No shoot Sherlock

    And yet the Gammons constantly shout "OUT, OUT, OUT NOW" on forums and HYS across the internet. They really are thick
    I am what I drink, and I'm a bitter man

    Comment


      #3
      Originally posted by Eirikur View Post
      <EDIT 14 not 16 so 222 more to do </edit>

      Yes only 220 more to do, but no worries we still have 151 days left
      Subscribe to read | Financial Times
      It's just possible that they were the only treaties that we want to stay a part of. You do understand the concept of "there were some treaties that we were forced into", don't you?
      His heart is in the right place - shame we can't say the same about his brain...

      Comment


        #4
        Originally posted by Mordac View Post
        It's just possible that they were the only treaties that we want to stay a part of. You do understand the concept of "there were some treaties that we were forced into", don't you?
        No, as the UK could have blocked any treaty between the EU and third parties if they wanted so.
        So BS

        Comment


          #5
          Originally posted by Mordac View Post
          It's just possible that they were the only treaties that we want to stay a part of. You do understand the concept of "there were some treaties that we were forced into", don't you?
          You bring a new level of wishful thinking to the table., confirming just how thick Brexiters really are.
          Hard Brexit now!
          #prayfornodeal

          Comment


            #6
            https://publications.parliament.uk/p...de/520/520.pdf

            The UK currently benefits from the terms of trade agreements, and other trade-relatedagreements, that the EU has with countries outside the Union. The Departmentfor International Trade (DIT) has set as its second priority “to see a transition of [eachof these] agreements to a UK agreement at the point that we leave the EU”. The exactnumber of EU trade agreements seems to be a matter of some uncertainty. There appearto be around 40 agreements with about 70 countries. Ten of the UK’s top 50 exportmarkets for goods in 2015 were covered by these agreements. The third-country (nonEU)parties to the agreements account for around 11% of UK trade; and the prospectiveparties to those agreements which are nearest completion or awaiting ratificationaccount for another 25% of UK trade. Unless action is taken, these trade agreementswill cease to apply to the UK, without exception, at the point of Brexit in March 2019.In consequence, barriers to trade will be imposed.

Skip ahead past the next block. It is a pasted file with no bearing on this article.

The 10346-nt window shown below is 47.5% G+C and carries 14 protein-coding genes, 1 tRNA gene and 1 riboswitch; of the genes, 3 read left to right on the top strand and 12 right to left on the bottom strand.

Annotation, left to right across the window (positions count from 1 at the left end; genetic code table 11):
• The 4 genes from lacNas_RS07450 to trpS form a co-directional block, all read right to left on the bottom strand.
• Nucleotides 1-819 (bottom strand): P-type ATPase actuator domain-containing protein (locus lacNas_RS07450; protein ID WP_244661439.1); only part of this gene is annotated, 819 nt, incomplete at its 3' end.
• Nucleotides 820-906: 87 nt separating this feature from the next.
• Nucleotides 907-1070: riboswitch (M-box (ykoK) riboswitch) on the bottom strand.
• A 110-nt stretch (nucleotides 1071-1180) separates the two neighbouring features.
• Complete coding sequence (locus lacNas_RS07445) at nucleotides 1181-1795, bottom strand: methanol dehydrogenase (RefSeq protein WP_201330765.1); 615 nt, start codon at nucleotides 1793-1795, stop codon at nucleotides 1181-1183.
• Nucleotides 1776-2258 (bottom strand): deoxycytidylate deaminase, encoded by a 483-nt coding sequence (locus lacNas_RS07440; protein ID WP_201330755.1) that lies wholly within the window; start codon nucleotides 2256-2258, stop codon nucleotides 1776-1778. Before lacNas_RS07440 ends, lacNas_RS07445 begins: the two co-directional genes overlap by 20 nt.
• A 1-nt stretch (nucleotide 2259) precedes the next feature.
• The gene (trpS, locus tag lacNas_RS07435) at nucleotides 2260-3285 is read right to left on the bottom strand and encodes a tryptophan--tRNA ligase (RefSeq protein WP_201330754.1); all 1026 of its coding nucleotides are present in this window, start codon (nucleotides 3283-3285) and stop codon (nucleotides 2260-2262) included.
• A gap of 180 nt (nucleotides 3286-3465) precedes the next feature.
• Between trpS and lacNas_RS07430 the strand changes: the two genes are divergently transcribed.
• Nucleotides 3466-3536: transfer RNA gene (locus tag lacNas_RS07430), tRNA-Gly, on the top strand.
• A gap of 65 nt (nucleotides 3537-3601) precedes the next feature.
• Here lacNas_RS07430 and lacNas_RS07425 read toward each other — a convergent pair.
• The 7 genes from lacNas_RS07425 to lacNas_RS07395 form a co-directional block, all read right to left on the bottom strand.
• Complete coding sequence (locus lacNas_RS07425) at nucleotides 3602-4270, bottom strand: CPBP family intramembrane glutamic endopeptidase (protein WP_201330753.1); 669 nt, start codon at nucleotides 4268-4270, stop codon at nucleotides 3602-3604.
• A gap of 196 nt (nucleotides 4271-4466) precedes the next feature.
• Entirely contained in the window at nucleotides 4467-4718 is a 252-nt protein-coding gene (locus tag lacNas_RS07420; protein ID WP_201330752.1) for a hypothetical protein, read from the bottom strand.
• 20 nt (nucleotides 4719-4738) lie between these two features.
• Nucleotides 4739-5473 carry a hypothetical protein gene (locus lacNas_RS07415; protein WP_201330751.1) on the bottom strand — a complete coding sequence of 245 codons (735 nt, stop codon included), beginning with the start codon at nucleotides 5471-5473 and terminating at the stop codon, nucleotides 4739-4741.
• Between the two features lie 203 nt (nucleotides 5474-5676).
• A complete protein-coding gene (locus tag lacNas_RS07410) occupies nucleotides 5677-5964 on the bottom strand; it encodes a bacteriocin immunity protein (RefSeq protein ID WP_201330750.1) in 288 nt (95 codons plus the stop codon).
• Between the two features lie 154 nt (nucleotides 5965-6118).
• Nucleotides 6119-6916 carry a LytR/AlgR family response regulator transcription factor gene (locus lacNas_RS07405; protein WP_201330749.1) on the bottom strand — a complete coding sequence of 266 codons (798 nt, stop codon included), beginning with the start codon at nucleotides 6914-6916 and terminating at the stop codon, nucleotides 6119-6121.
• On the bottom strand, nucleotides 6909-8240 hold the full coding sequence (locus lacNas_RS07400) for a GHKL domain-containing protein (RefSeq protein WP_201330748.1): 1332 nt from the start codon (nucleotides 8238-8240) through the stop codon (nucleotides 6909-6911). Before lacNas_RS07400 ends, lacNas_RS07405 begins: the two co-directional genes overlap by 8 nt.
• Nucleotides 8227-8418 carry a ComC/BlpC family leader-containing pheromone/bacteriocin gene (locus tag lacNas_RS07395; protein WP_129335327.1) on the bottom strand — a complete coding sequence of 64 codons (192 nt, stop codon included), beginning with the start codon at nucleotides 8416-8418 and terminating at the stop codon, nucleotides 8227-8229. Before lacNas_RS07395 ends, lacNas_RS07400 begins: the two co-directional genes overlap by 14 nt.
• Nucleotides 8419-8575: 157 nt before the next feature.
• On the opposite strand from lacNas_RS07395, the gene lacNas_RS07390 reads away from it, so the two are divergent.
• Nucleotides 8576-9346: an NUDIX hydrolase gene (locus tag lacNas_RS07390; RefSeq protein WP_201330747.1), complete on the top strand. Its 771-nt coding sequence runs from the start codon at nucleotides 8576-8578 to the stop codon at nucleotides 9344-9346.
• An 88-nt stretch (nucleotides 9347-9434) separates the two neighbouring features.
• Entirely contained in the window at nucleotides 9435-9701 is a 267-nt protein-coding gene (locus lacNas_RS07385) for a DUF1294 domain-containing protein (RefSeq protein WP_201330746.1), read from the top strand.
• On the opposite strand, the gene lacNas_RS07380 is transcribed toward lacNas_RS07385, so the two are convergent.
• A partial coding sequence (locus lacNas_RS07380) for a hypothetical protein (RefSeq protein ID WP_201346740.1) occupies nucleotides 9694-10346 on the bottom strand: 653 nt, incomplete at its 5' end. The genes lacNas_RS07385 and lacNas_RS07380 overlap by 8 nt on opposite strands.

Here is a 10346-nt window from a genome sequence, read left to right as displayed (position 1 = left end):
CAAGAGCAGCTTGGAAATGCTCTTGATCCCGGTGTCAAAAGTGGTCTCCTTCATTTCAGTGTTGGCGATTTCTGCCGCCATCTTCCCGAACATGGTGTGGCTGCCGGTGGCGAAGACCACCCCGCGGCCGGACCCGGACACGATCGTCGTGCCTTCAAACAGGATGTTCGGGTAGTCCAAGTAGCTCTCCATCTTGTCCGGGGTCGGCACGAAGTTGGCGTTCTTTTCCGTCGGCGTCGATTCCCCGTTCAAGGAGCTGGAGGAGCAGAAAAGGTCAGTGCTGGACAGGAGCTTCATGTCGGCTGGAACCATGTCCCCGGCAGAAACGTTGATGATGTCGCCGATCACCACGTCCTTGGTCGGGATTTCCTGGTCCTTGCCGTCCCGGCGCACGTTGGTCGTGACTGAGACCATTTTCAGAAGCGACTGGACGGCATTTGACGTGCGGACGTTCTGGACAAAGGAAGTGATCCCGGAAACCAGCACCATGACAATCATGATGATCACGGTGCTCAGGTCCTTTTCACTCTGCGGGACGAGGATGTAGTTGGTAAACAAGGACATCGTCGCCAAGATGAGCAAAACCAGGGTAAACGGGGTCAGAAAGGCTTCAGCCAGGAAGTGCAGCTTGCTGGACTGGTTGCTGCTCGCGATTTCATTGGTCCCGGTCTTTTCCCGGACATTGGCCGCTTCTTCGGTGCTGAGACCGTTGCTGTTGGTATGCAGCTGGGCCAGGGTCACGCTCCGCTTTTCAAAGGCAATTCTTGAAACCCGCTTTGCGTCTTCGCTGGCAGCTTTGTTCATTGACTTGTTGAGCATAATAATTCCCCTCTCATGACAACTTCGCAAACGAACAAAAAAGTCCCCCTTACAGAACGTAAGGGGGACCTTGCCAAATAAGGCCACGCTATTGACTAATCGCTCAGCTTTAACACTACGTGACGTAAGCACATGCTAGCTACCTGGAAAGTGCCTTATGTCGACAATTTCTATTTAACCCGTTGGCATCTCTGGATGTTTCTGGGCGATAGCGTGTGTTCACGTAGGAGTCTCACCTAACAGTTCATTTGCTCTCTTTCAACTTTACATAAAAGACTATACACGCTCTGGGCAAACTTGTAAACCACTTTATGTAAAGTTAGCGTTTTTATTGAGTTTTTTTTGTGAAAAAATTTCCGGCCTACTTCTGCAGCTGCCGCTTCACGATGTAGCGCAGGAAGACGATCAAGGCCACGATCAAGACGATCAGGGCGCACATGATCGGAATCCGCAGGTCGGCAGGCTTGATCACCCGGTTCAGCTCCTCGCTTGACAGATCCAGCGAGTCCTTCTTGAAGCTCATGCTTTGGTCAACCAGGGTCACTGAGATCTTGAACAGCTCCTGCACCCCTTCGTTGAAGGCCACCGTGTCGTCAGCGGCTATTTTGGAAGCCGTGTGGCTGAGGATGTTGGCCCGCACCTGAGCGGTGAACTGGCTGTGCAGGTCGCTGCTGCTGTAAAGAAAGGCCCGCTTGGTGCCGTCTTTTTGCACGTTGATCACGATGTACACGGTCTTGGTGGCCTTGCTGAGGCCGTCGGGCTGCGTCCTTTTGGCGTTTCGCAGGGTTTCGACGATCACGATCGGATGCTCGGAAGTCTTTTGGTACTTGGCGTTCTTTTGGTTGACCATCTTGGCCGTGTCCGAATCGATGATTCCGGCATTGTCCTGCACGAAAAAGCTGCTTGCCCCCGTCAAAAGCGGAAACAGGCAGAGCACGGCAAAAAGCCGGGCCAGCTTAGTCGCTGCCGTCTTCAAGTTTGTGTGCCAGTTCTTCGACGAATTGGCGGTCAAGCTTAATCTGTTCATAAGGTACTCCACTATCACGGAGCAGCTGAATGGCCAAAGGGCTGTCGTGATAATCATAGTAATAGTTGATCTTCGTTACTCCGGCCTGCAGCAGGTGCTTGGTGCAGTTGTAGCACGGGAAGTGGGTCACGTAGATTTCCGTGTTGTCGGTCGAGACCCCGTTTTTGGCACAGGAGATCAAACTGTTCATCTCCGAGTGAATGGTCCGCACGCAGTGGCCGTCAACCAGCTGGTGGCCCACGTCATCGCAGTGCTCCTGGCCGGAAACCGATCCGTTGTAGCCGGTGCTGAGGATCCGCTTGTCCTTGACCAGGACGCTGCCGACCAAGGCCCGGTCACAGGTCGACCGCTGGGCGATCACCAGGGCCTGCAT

The EU is also a party to a wide range of other trade-related agreements, covering areassuch as regulatory cooperation, aviation, customs procedures, the nuclear industry andagriculture. The number of these too is uncertain, but a suggested total figure for allEU trade-related agreements is 759 (with 168 countries). There is an urgent need forclarity over the number, type, scope, extent and importance of the EU’s trade-relatedagreements. The Government must reassure us that it has a firm grasp of preciselywhich agreements will cease to have effect in respect of the UK at the point of Brexit ifno action is taken, and what the consequences of that would be.
            Brexit is having a wee in the middle of the room at a house party because nobody is talking to you, and then complaining about the smell.

            Comment


              #7
              Originally posted by Mordac View Post
              It's just possible that they were the only treaties that we want to stay a part of. You do understand the concept of "there were some treaties that we were forced into", don't you?


              Are you deliberately showcasing Brexiteer cretinism? Is so, bravo Sir!

              Comment